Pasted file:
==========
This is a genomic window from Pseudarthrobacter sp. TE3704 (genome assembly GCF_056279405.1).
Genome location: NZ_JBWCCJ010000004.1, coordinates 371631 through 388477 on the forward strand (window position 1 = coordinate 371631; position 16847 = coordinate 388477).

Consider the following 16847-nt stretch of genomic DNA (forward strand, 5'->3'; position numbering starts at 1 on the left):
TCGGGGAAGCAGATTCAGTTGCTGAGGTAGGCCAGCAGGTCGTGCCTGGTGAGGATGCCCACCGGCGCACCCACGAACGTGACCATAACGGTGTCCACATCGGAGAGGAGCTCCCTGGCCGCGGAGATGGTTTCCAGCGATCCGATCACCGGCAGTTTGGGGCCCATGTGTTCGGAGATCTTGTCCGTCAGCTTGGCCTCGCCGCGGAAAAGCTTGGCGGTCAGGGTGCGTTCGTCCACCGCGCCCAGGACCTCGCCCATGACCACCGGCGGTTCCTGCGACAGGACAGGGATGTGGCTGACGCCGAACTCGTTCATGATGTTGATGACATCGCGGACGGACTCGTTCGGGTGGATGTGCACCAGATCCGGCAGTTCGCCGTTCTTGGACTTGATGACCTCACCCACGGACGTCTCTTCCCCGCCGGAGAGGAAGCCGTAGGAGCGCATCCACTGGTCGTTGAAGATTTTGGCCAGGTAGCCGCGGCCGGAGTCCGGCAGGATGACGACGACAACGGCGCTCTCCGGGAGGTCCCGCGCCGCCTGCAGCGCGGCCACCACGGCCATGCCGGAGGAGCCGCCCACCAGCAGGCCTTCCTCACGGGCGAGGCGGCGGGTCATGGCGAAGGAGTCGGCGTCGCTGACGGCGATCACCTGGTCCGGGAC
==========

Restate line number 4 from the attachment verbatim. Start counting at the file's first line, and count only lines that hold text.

TCGGGGAAGCAGATTCAGTTGCTGAGGTAGGCCAGCAGGTCGTGCCTGGTGAGGATGCCCACCGGCGCACCCACGAACGTGACCATAACGGTGTCCACATCGGAGAGGAGCTCCCTGGCCGCGGAGATGGTTTCCAGCGATCCGATCACCGGCAGTTTGGGGCCCATGTGTTCGGAGATCTTGTCCGTCAGCTTGGCCTCGCCGCGGAAAAGCTTGGCGGTCAGGGTGCGTTCGTCCACCGCGCCCAGGACCTCGCCCATGACCACCGGCGGTTCCTGCGACAGGACAGGGATGTGGCTGACGCCGAACTCGTTCATGATGTTGATGACATCGCGGACGGACTCGTTCGGGTGGATGTGCACCAGATCCGGCAGTTCGCCGTTCTTGGACTTGATGACCTCACCCACGGACGTCTCTTCCCCGCCGGAGAGGAAGCCGTAGGAGCGCATCCACTGGTCGTTGAAGATTTTGGCCAGGTAGCCGCGGCCGGAGTCCGGCAGGATGACGACGACAACGGCGCTCTCCGGGAGGTCCCGCGCCGCCTGCAGCGCGGCCACCACGGCCATGCCGGAGGAGCCGCCCACCAGCAGGCCTTCCTCACGGGCGAGGCGGCGGGTCATGGCGAAGGAGTCGGCGTCGCTGACGGCGATCACCTGGTCCGGGAC